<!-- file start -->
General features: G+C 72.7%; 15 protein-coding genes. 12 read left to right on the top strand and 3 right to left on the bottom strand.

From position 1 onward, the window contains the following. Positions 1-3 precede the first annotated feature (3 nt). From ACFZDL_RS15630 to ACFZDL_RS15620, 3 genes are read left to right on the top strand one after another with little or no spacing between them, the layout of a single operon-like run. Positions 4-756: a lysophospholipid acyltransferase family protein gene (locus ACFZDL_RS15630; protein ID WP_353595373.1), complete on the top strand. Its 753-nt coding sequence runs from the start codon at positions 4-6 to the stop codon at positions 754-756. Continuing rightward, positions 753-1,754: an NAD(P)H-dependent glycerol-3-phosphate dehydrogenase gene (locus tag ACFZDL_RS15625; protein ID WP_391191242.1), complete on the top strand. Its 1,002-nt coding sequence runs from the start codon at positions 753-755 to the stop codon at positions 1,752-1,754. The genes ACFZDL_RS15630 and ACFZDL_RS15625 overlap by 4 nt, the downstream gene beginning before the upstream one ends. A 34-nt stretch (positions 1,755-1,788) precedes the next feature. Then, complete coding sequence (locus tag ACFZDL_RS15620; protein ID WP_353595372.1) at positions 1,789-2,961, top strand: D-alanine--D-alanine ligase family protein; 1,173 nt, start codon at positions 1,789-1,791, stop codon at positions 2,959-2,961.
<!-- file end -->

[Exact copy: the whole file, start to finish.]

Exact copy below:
General features: G+C 72.7%; 15 protein-coding genes. 12 read left to right on the top strand and 3 right to left on the bottom strand.

From position 1 onward, the window contains the following. Positions 1-3 precede the first annotated feature (3 nt). From ACFZDL_RS15630 to ACFZDL_RS15620, 3 genes are read left to right on the top strand one after another with little or no spacing between them, the layout of a single operon-like run. Positions 4-756: a lysophospholipid acyltransferase family protein gene (locus ACFZDL_RS15630; protein ID WP_353595373.1), complete on the top strand. Its 753-nt coding sequence runs from the start codon at positions 4-6 to the stop codon at positions 754-756. Continuing rightward, positions 753-1,754: an NAD(P)H-dependent glycerol-3-phosphate dehydrogenase gene (locus tag ACFZDL_RS15625; protein ID WP_391191242.1), complete on the top strand. Its 1,002-nt coding sequence runs from the start codon at positions 753-755 to the stop codon at positions 1,752-1,754. The genes ACFZDL_RS15630 and ACFZDL_RS15625 overlap by 4 nt, the downstream gene beginning before the upstream one ends. A 34-nt stretch (positions 1,755-1,788) precedes the next feature. Then, complete coding sequence (locus tag ACFZDL_RS15620; protein ID WP_353595372.1) at positions 1,789-2,961, top strand: D-alanine--D-alanine ligase family protein; 1,173 nt, start codon at positions 1,789-1,791, stop codon at positions 2,959-2,961.